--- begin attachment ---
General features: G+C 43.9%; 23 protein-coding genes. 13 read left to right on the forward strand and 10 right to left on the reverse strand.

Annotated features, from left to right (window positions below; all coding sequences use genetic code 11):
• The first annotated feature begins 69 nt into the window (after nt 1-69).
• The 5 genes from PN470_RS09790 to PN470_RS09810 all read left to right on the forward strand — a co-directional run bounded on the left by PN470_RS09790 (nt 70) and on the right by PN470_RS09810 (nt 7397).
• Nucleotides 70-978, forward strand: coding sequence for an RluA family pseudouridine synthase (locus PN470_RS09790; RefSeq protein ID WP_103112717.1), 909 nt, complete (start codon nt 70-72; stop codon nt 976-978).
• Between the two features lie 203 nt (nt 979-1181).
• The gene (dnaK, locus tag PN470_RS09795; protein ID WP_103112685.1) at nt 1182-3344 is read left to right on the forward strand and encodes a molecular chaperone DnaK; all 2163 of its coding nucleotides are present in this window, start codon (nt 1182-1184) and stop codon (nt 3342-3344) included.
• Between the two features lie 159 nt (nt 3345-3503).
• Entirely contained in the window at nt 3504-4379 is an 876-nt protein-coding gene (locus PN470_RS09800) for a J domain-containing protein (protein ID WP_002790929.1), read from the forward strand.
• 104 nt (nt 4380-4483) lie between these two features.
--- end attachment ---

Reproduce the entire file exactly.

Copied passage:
General features: G+C 43.9%; 23 protein-coding genes. 13 read left to right on the forward strand and 10 right to left on the reverse strand.

Annotated features, from left to right (window positions below; all coding sequences use genetic code 11):
• The first annotated feature begins 69 nt into the window (after nt 1-69).
• The 5 genes from PN470_RS09790 to PN470_RS09810 all read left to right on the forward strand — a co-directional run bounded on the left by PN470_RS09790 (nt 70) and on the right by PN470_RS09810 (nt 7397).
• Nucleotides 70-978, forward strand: coding sequence for an RluA family pseudouridine synthase (locus PN470_RS09790; RefSeq protein ID WP_103112717.1), 909 nt, complete (start codon nt 70-72; stop codon nt 976-978).
• Between the two features lie 203 nt (nt 979-1181).
• The gene (dnaK, locus tag PN470_RS09795; protein ID WP_103112685.1) at nt 1182-3344 is read left to right on the forward strand and encodes a molecular chaperone DnaK; all 2163 of its coding nucleotides are present in this window, start codon (nt 1182-1184) and stop codon (nt 3342-3344) included.
• Between the two features lie 159 nt (nt 3345-3503).
• Entirely contained in the window at nt 3504-4379 is an 876-nt protein-coding gene (locus PN470_RS09800) for a J domain-containing protein (protein ID WP_002790929.1), read from the forward strand.
• 104 nt (nt 4380-4483) lie between these two features.